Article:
What is this project about?
he Oral History of Tibetan Studies records and collects oral memories of those who have contributed to the establishment of Tibetan and Himalayan Studies as a recognised independent academic discipline. Through interview recordings, we explore two aspects: the development of the discipline itself, and the distinctive life-stories of the individuals involved. We also take the material as an archive of valuable historical information which would not be recorded otherwise.
We collect oral memories of people of various roles and backgrounds who were influential in the spurring enthusiasm for Tibetan language, culture, and religion in the West, which then contributed to the emergence of Tibetan Studies.
We focus on scholars and academics, Tibetan teachers and traditional scholars, artists, photographers, book publishers, sponsors, and various enthusiasts supporting Tibet.
We capture them as unique personalities, show how and why they became interested in the region and culture, from which backgrounds they came, how they pursued their interests and studies, how their lives and careers developed, why they were attracted by certain themes and ideas, etc. Through these autobiographical stories and personal reflections, we hope to come to a fuller understanding of the people and the unique circumstances that helped to create “Tibetan Studies” as we know it today.
hours of archival material
The field of Tibetan Studies is relatively young. Although Tibet has been by limited avenues explored for several centuries, Western academic research has focused on Tibet mainly from the beginning of the 20th century, typically in search of Tibetan translations of Indian and Buddhist treatises. Tibetan Studies emerged as a unique academic discipline only during the 1960s and 1970s, when large numbers of Tibetans followed the Dalai Lama into exile.
This constellation brought scholars and many others into direct contact with Tibetans and Tibetan culture through the refugee communities in India and the new wave of Tibetan migration into western countries.
The development of Tibetan Studies has also been intertwined with Western trends such as the hippie culture, the growing popularity of Eastern religions, activities of Tibetan religious teachers in the West, and so on. Therefore, the history of Tibetan Studies is at the same time a panorama of Western society in these vibrant and colourful decades.
In Asia, Tibetan Studies has followed its own path, which we also aim to cover in this project. As the project originated in Europe, its focus has so far primarily been on Europe and the USA. We are trying our best to extend our scope to India, Japan, China, and Australia.
This project is run by a small group of volunteering PhD students in Europe and the USA, helped by friends all over the world. It all started with the humble thought of recording the wonderful stories and memories that our teachers have shared with us and which we have benefitted so much from. We hope to collect these memories in a format so that others in the future can have the opportunity to hear the life stories of all those who have come before us and paved the way.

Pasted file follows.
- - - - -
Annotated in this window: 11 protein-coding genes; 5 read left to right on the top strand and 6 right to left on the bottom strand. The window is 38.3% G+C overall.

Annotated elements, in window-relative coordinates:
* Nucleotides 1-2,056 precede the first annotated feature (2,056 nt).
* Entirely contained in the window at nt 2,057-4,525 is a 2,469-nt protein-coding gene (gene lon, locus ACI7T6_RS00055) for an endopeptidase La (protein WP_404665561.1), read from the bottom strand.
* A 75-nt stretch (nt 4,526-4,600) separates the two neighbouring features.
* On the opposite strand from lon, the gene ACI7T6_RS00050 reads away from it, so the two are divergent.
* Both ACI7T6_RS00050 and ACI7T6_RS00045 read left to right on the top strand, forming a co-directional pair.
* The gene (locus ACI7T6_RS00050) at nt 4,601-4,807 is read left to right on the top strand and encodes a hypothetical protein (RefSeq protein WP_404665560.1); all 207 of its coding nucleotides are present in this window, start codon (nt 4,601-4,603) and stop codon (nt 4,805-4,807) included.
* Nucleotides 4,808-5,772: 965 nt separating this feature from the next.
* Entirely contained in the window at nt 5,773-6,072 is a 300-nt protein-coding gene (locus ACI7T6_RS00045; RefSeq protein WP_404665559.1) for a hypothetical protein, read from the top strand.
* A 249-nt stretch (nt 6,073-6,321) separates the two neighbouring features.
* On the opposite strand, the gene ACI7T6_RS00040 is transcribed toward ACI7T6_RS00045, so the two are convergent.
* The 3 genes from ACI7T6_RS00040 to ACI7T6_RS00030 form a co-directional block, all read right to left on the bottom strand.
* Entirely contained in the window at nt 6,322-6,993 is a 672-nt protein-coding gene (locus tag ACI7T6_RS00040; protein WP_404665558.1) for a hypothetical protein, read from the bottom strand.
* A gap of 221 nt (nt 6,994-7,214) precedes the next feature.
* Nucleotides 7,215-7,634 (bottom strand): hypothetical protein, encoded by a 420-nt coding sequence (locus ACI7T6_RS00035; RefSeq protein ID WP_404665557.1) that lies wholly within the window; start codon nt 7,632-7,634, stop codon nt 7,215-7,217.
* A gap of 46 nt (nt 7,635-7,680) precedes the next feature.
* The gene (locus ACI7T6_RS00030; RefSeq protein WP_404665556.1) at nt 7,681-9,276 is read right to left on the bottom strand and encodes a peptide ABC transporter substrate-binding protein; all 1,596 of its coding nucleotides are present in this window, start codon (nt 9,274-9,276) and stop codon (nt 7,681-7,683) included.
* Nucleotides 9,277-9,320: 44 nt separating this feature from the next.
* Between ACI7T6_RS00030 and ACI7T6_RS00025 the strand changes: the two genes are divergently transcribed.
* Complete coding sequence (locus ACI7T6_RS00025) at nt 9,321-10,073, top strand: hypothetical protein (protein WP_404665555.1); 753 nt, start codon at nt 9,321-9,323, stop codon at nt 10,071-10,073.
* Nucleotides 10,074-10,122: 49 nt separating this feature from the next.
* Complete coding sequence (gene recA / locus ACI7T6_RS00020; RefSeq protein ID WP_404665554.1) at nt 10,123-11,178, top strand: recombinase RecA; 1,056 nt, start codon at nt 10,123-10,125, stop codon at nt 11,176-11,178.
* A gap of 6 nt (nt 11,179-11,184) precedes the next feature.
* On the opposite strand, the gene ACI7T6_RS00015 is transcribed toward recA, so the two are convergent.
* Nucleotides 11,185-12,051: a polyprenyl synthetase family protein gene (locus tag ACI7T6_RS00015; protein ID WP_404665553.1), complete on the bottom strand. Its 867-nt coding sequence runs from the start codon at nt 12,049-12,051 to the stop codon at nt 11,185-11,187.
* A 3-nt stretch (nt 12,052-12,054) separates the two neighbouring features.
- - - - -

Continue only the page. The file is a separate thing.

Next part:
The impetus to start was the sad passing of Elliot Sperling in January 2017, to whom the project is partly dedicated. The shocking incentive to continue was the passing of Tsering Dhundup Gonkatsang, our beloved teacher at Oxford, whom we lost in April 2018 only five days before a scheduled interview he was so passionate about. He is the second person to whom the project is dedicated.
Upon encouragement, interest, and support of others the initial thought expanded and materialised into thousands of kilometres travelled, dozens of interviews conducted, hundreds of hours of video and audio recordings, and a small collection of visual material. Learning on the way, being enthusiastic but not professionals, we apologise in advance for any shortcomings of our work.
We believe that proper appreciation of oral history and personal memories is gained by recording, preserving, and sharing. We take this project as a tribute to all teachers of the past, present, and future.
Meet the team
Thanks to the generous help of
and special thanks to
|All interviewees||Imola Atkins||Marie-Laure Aris|
|Yusuke Bessho||Martin Borýsek & Family||Cathy Cantwell|
|Michela Clemente||Viviane de Labriffe||Franz Xaver Erhard|
|Emanuella Garatti||Barbara Gerke||Paul Harrison|
|Theresia Hofer||Stephan Kloos||Seiji Kumagai|
|Rob Mayer||Charles Ramble||Ulrike Roesler|
|Jesko Schmoller & Family||Darig Thokmay||Dobis Kunbzang Tsering|
|Guido Vogliotti||Chandra Ehm||Gray Tuttle|
|Nadia Margolis||Ai Nishida||Kazushi Iwao|
|Shashi Bala||Gabriella Narancsik||Philippe de Saint Victor|
|Pema Bhum||Lauran Hartley||Lobsang Sumbha|
|Shoko Mekata||Michael Perrott||Pema Tso|
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